Working Group II: Impacts, Adaptation and Vulnerability

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4.4.3. Sensitivity of Demand to Climate Change

Climate change is another potential influence on the demand for water. Municipal demand is related to climate to a certain extent. Shiklomanov (1998) notes different rates of use in different climate zones, although in making comparisons between cities it is difficult to account for variation in nonclimatic controls. The sensitivity of municipal demand to climate change is likely to be very dependent on the uses to which the water is put. The most sensitive areas are increased personal washing and—more importantly in some cultures—increased use of water in the garden and particularly on the lawn. Studies in the UK (Herrington, 1996) suggest that a rise in temperature of about 1.1°C by 2025 would lead to an increase in average per capita domestic demand of approximately 5%—in addition to nonclimatic trends—but would result in a larger percentage increase in peak demands (demands for garden watering may be highly concentrated). Boland (1997) estimated the effects of climate change on municipal demand in Washington, D.C., under a range of different water conservation policies. Table 4-5 summarizes percentage change in summer water use under the range of scenarios considered. Boland (1997) concludes that the effect of climate change is “small” relative to economic development and the effect of different water conservation policies.

Industrial use for processing purposes is insensitive to climate change; it is conditioned by technologies and modes of use. Demands for cooling water, however, may be affected by climate change. Increased water temperatures will reduce the efficiency of cooling, perhaps necessitating increased abstraction (or, of course, changes in cooling technologies to make them more efficient).

Agricultural demand, particularly for irrigation water, is considerably more sensitive to climate change. There are two potential effects. First, a change in field-level climate may alter the need for and timing of irrigation: Increased dryness may lead to increased demands, but demands could be reduced if soil moisture content rises at critical times of the year. Döll and Siebert (1999) applied a global irrigation water-use model with a spatial resolution of 0.5°x0.5° to assess the impact of climate change on net irrigation requirements per unit irrigated area, with a climate change scenario based on the ECHAM4 GCM. Figure 4-3 shows the relative change of net irrigation requirements between the present time (1961–1990) and 2025 in all areas equipped for irrigation in 1995. Under this scenario— and similarly under the corresponding HadCM3 scenario—net irrigation requirements per unit irrigated area generally would decrease across much of the Middle East and northern Africa as a result of increased precipitation, whereas most irrigated areas in India would require more water. The extra irrigation requirements per unit area in most parts of China would be small; the HadCM3 scenario leads to a greater increase in northern China. Other climate models would give different indications of regional changes in irrigation requirements. On the global scale, increases and decreases in net irrigation requirements largely cancel, and there is less difference between different climate models; under two scenarios considered by Döll and Siebert (2001), global net irrigation requirements would increase, relative to the situation without climate change, by 3.5–5% by 2025 and 6–8% by 2075. Actual changes in withdrawals would be dependent on changes in the efficiency of irrigation water use.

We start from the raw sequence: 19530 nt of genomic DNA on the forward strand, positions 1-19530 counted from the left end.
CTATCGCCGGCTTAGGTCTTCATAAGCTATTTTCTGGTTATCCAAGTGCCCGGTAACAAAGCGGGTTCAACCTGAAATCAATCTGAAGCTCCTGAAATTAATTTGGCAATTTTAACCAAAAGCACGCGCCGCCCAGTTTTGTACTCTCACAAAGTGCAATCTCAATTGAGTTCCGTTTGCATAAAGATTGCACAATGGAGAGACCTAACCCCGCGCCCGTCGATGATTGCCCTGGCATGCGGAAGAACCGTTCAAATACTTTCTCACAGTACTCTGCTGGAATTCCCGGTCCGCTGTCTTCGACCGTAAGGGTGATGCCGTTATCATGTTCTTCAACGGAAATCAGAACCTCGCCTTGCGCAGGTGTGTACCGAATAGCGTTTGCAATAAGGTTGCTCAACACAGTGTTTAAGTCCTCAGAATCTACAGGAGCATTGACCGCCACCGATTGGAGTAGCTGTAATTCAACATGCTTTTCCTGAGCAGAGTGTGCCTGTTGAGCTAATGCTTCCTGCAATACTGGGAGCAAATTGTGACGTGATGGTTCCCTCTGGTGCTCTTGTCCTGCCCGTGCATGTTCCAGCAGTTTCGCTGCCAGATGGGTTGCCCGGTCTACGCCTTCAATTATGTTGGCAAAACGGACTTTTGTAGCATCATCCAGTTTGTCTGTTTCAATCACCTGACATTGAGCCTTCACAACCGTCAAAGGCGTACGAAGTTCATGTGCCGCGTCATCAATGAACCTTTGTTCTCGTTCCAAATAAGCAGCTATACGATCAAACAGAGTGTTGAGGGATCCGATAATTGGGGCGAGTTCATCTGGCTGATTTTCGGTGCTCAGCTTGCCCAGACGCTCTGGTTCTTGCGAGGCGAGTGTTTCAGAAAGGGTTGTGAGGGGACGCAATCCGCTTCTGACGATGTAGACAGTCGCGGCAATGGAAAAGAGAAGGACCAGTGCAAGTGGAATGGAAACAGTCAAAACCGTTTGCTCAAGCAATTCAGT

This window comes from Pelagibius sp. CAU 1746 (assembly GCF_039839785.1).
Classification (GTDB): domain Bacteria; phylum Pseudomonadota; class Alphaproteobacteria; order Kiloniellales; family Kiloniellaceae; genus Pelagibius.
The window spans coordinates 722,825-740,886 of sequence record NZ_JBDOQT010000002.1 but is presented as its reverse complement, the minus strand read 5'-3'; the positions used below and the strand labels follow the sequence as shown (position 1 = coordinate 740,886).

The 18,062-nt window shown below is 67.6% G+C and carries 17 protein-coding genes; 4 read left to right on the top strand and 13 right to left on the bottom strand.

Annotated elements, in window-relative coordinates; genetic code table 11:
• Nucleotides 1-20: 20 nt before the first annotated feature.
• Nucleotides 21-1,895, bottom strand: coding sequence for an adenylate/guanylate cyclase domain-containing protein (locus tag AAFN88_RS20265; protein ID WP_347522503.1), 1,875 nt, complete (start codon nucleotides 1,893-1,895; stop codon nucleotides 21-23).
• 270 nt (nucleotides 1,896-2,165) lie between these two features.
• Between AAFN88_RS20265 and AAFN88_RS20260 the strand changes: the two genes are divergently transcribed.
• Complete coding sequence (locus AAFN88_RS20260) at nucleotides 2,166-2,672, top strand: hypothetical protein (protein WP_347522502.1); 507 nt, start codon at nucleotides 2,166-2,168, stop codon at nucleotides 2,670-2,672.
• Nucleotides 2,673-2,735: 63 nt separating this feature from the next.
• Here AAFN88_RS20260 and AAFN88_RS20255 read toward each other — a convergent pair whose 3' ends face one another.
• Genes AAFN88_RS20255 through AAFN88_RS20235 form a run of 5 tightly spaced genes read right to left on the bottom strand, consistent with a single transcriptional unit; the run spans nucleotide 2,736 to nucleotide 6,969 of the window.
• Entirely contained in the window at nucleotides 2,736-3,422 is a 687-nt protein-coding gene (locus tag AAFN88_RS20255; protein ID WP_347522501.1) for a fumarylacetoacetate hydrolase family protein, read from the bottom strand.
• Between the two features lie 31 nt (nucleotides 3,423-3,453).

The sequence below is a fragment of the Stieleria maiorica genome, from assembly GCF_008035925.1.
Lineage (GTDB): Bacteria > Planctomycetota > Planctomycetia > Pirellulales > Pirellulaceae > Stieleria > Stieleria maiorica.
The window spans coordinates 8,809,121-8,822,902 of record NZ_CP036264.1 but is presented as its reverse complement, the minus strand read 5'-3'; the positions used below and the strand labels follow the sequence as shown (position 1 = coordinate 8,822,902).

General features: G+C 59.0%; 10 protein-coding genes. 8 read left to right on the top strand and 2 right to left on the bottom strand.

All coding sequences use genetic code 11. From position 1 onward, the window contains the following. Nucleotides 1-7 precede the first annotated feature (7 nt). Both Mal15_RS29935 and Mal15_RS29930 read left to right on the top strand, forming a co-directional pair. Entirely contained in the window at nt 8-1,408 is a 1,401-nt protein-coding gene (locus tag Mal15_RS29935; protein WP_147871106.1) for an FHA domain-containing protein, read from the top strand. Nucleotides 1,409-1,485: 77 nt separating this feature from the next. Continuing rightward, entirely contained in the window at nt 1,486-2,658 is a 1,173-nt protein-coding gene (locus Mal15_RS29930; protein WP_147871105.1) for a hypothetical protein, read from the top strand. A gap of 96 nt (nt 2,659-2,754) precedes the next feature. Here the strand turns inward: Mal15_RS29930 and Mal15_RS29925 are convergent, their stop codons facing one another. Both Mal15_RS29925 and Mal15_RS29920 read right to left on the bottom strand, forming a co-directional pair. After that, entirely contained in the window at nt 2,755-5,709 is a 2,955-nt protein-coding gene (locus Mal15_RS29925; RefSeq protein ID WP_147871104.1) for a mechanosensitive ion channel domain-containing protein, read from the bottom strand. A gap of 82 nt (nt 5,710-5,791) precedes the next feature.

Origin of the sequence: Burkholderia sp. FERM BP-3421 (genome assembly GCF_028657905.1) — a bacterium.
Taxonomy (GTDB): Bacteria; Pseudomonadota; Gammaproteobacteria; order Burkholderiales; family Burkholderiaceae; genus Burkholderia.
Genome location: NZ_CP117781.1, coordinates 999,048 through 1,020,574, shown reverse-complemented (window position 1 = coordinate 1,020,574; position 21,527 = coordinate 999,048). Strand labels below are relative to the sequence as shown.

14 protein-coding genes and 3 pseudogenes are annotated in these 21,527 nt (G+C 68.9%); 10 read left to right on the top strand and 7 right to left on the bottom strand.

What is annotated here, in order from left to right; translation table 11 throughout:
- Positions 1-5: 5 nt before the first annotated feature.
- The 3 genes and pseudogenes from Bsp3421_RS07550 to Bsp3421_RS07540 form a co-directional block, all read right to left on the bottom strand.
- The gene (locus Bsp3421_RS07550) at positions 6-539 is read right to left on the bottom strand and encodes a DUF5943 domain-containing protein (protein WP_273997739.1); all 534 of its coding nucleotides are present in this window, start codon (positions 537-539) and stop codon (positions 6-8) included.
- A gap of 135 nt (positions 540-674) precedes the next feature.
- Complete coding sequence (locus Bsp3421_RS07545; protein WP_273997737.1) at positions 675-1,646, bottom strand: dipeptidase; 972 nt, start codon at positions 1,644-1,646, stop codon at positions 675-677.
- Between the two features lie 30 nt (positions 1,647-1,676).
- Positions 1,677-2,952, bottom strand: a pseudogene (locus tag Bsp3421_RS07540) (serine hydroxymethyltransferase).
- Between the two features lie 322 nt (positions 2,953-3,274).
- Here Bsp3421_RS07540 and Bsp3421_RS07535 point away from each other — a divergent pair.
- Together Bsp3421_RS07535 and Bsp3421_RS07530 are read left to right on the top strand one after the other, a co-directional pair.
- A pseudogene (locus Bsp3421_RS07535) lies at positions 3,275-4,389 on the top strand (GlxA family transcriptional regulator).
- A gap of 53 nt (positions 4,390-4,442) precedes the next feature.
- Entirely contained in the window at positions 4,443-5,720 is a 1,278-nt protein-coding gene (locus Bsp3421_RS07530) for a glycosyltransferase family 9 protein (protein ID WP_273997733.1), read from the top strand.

The second potential effect of climate change on irrigation demand is through increasing atmospheric CO2 concentrations (Chapter 5). Higher CO2 concentrations lower plant stomatal conductance, hence increase WUE; but as indicated in Section 4.3.3, this may be offset to a large extent by increased plant growth.

Hatch et al.(1999) assessed irrigation water requirements in Georgia, USA, using a climate change scenario derived from HadCM2. This scenario produced increased rainfall in most seasons, which, together with a shorter growing season and the assumed effect of CO2 enrichment, resulted in a decrease in irrigation demand, ranging from just 1% by 2030 for soybean to as much as 20% by 2030 for corn. Along the Gulf Coast of the United States, however, the same scenario implies an increase in irrigation demands (Ritschard et al., 1999). Strzepek et al. (1999) also simulated decreases in irrigation requirements across the U.S. cornbelt under two of three scenarios (with the decrease depending on assumed irrigation use efficiency) but an increase under the third scenario. These three studies together indicate considerable uncertainty in estimated future irrigation withdrawals.

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